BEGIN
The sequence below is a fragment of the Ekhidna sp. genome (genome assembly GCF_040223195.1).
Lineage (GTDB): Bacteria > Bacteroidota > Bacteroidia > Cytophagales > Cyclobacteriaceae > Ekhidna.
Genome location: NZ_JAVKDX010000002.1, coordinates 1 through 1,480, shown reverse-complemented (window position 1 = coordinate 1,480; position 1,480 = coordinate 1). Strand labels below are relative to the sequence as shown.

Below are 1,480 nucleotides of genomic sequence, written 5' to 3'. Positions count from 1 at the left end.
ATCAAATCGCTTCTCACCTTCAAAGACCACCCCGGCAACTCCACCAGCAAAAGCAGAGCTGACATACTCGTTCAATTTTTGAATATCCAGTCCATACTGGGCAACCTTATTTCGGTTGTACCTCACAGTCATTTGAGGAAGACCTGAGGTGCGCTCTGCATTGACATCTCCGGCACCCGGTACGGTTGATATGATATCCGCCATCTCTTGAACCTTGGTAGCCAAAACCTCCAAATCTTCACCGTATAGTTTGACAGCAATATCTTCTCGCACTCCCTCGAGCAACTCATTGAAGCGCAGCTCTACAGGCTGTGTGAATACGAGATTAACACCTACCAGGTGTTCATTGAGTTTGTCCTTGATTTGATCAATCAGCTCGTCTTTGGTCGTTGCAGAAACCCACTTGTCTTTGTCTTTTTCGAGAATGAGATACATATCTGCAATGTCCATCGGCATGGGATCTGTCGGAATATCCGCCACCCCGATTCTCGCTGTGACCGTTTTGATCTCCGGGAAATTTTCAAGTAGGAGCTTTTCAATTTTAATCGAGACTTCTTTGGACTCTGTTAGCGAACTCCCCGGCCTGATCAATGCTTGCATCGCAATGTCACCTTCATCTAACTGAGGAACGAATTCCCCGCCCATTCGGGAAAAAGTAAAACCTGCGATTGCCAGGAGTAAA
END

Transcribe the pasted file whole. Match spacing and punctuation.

The sequence below is a fragment of the Ekhidna sp. genome (genome assembly GCF_040223195.1).
Lineage (GTDB): Bacteria > Bacteroidota > Bacteroidia > Cytophagales > Cyclobacteriaceae > Ekhidna.
Genome location: NZ_JAVKDX010000002.1, coordinates 1 through 1,480, shown reverse-complemented (window position 1 = coordinate 1,480; position 1,480 = coordinate 1). Strand labels below are relative to the sequence as shown.

Below are 1,480 nucleotides of genomic sequence, written 5' to 3'. Positions count from 1 at the left end.
ATCAAATCGCTTCTCACCTTCAAAGACCACCCCGGCAACTCCACCAGCAAAAGCAGAGCTGACATACTCGTTCAATTTTTGAATATCCAGTCCATACTGGGCAACCTTATTTCGGTTGTACCTCACAGTCATTTGAGGAAGACCTGAGGTGCGCTCTGCATTGACATCTCCGGCACCCGGTACGGTTGATATGATATCCGCCATCTCTTGAACCTTGGTAGCCAAAACCTCCAAATCTTCACCGTATAGTTTGACAGCAATATCTTCTCGCACTCCCTCGAGCAACTCATTGAAGCGCAGCTCTACAGGCTGTGTGAATACGAGATTAACACCTACCAGGTGTTCATTGAGTTTGTCCTTGATTTGATCAATCAGCTCGTCTTTGGTCGTTGCAGAAACCCACTTGTCTTTGTCTTTTTCGAGAATGAGATACATATCTGCAATGTCCATCGGCATGGGATCTGTCGGAATATCCGCCACCCCGATTCTCGCTGTGACCGTTTTGATCTCCGGGAAATTTTCAAGTAGGAGCTTTTCAATTTTAATCGAGACTTCTTTGGACTCTGTTAGCGAACTCCCCGGCCTGATCAATGCTTGCATCGCAATGTCACCTTCATCTAACTGAGGAACGAATTCCCCGCCCATTCGGGAAAAAGTAAAACCTGCGATTGCCAGGAGTAAA